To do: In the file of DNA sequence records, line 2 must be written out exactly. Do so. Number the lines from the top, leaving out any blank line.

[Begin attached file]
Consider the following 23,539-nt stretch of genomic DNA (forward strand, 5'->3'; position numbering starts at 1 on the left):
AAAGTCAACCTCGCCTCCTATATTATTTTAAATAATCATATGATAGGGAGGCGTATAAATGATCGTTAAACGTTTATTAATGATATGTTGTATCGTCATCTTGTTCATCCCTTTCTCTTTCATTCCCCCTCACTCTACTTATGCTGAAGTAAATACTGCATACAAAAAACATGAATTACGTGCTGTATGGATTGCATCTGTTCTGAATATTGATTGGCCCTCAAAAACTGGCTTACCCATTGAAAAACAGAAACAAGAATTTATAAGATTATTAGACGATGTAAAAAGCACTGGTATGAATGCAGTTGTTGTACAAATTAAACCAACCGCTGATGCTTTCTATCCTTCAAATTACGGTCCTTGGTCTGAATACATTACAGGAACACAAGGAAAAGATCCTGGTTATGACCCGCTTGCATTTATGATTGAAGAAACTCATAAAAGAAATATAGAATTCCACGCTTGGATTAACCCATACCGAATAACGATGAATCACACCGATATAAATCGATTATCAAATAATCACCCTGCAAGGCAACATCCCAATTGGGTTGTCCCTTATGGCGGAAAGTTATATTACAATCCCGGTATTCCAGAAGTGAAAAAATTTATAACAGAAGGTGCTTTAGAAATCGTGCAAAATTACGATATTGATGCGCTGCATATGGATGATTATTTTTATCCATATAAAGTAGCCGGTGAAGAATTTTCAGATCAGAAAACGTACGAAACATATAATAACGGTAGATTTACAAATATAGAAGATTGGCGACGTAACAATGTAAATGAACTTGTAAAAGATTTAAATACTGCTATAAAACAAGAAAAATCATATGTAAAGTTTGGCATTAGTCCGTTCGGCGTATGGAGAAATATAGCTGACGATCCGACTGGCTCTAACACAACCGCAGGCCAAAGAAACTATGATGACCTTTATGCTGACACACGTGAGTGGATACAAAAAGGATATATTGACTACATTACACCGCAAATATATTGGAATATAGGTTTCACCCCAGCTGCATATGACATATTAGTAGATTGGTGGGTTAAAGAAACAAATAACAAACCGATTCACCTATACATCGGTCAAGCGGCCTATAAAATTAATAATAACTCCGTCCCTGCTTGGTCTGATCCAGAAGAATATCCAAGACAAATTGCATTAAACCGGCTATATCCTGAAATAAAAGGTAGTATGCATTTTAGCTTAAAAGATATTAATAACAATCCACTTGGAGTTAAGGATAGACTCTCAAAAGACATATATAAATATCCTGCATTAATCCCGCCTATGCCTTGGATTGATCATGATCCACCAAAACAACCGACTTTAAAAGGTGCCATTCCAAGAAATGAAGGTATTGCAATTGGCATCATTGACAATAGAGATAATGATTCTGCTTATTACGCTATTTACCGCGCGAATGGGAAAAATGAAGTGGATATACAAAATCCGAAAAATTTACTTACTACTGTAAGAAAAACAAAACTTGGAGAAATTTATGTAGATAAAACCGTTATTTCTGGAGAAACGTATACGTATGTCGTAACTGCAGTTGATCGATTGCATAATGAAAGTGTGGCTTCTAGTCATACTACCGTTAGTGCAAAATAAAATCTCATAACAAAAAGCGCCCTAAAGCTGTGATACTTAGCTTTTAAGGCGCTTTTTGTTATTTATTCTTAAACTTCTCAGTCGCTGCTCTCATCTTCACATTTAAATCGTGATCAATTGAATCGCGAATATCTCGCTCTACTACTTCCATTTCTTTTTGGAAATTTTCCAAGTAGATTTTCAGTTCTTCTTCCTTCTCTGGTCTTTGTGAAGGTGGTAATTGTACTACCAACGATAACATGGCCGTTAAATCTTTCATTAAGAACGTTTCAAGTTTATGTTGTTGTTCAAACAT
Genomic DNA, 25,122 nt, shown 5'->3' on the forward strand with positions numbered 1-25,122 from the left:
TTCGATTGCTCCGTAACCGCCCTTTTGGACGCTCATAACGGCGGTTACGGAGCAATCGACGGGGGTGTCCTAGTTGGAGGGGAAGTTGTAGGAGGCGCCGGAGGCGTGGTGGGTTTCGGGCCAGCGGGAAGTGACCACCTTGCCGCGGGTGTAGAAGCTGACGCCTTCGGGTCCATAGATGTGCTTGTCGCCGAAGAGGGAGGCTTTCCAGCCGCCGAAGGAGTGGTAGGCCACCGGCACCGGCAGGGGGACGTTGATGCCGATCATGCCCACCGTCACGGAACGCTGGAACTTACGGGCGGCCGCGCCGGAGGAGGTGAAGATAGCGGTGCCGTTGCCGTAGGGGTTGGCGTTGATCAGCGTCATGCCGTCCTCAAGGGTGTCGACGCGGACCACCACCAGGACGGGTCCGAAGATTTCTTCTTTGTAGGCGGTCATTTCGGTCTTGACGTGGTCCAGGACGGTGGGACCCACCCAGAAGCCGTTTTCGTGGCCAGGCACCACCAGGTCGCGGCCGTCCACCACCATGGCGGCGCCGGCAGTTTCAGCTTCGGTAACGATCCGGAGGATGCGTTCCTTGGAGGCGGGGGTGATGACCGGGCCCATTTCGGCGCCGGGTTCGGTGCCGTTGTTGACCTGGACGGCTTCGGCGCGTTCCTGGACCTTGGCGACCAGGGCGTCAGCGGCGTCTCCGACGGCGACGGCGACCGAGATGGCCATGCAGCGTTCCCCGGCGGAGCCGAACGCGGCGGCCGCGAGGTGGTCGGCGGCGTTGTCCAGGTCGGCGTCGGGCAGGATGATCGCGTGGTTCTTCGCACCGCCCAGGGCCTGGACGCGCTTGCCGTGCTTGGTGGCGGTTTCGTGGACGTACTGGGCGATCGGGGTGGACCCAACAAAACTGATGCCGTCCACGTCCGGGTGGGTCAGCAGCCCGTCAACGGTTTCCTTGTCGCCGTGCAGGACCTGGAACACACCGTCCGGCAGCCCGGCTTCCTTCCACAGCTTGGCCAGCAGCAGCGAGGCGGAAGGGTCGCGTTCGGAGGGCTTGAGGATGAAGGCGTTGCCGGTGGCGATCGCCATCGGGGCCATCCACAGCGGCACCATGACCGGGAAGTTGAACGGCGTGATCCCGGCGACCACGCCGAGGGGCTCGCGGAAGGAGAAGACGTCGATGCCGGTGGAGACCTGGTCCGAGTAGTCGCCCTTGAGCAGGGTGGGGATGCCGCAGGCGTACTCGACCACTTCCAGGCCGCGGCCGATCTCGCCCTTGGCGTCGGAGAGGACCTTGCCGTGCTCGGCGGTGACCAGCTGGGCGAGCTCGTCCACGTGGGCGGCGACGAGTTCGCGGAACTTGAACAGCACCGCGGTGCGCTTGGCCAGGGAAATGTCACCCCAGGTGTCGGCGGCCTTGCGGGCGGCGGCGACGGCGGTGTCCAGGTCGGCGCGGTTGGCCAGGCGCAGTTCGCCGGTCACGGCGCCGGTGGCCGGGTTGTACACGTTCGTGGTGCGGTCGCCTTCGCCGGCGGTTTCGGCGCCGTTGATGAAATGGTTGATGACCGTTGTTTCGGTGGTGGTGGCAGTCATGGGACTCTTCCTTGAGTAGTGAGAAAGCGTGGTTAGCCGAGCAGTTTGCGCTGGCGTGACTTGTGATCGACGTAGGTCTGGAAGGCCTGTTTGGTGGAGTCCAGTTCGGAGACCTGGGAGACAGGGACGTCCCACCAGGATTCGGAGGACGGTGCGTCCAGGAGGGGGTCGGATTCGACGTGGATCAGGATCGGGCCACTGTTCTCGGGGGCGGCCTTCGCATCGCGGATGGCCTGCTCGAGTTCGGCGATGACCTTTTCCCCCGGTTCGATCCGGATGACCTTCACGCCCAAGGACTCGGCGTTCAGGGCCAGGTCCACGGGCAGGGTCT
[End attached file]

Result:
AAAGTCAACCTCGCCTCCTATATTATTTTAAATAATCATATGATAGGGAGGCGTATAAATGATCGTTAAACGTTTATTAATGATATGTTGTATCGTCATCTTGTTCATCCCTTTCTCTTTCATTCCCCCTCACTCTACTTATGCTGAAGTAAATACTGCATACAAAAAACATGAATTACGTGCTGTATGGATTGCATCTGTTCTGAATATTGATTGGCCCTCAAAAACTGGCTTACCCATTGAAAAACAGAAACAAGAATTTATAAGATTATTAGACGATGTAAAAAGCACTGGTATGAATGCAGTTGTTGTACAAATTAAACCAACCGCTGATGCTTTCTATCCTTCAAATTACGGTCCTTGGTCTGAATACATTACAGGAACACAAGGAAAAGATCCTGGTTATGACCCGCTTGCATTTATGATTGAAGAAACTCATAAAAGAAATATAGAATTCCACGCTTGGATTAACCCATACCGAATAACGATGAATCACACCGATATAAATCGATTATCAAATAATCACCCTGCAAGGCAACATCCCAATTGGGTTGTCCCTTATGGCGGAAAGTTATATTACAATCCCGGTATTCCAGAAGTGAAAAAATTTATAACAGAAGGTGCTTTAGAAATCGTGCAAAATTACGATATTGATGCGCTGCATATGGATGATTATTTTTATCCATATAAAGTAGCCGGTGAAGAATTTTCAGATCAGAAAACGTACGAAACATATAATAACGGTAGATTTACAAATATAGAAGATTGGCGACGTAACAATGTAAATGAACTTGTAAAAGATTTAAATACTGCTATAAAACAAGAAAAATCATATGTAAAGTTTGGCATTAGTCCGTTCGGCGTATGGAGAAATATAGCTGACGATCCGACTGGCTCTAACACAACCGCAGGCCAAAGAAACTATGATGACCTTTATGCTGACACACGTGAGTGGATACAAAAAGGATATATTGACTACATTACACCGCAAATATATTGGAATATAGGTTTCACCCCAGCTGCATATGACATATTAGTAGATTGGTGGGTTAAAGAAACAAATAACAAACCGATTCACCTATACATCGGTCAAGCGGCCTATAAAATTAATAATAACTCCGTCCCTGCTTGGTCTGATCCAGAAGAATATCCAAGACAAATTGCATTAAACCGGCTATATCCTGAAATAAAAGGTAGTATGCATTTTAGCTTAAAAGATATTAATAACAATCCACTTGGAGTTAAGGATAGACTCTCAAAAGACATATATAAATATCCTGCATTAATCCCGCCTATGCCTTGGATTGATCATGATCCACCAAAACAACCGACTTTAAAAGGTGCCATTCCAAGAAATGAAGGTATTGCAATTGGCATCATTGACAATAGAGATAATGATTCTGCTTATTACGCTATTTACCGCGCGAATGGGAAAAATGAAGTGGATATACAAAATCCGAAAAATTTACTTACTACTGTAAGAAAAACAAAACTTGGAGAAATTTATGTAGATAAAACCGTTATTTCTGGAGAAACGTATACGTATGTCGTAACTGCAGTTGATCGATTGCATAATGAAAGTGTGGCTTCTAGTCATACTACCGTTAGTGCAAAATAAAATCTCATAACAAAAAGCGCCCTAAAGCTGTGATACTTAGCTTTTAAGGCGCTTTTTGTTATTTATTCTTAAACTTCTCAGTCGCTGCTCTCATCTTCACATTTAAATCGTGATCAATTGAATCGCGAATATCTCGCTCTACTACTTCCATTTCTTTTTGGAAATTTTCCAAGTAGATTTTCAGTTCTTCTTCCTTCTCTGGTCTTTGTGAAGGTGGTAATTGTACTACCAACGATAACATGGCCGTTAAATCTTTCATTAAGAACGTTTCAAGTTTATGTTGTTGTTCAAACAT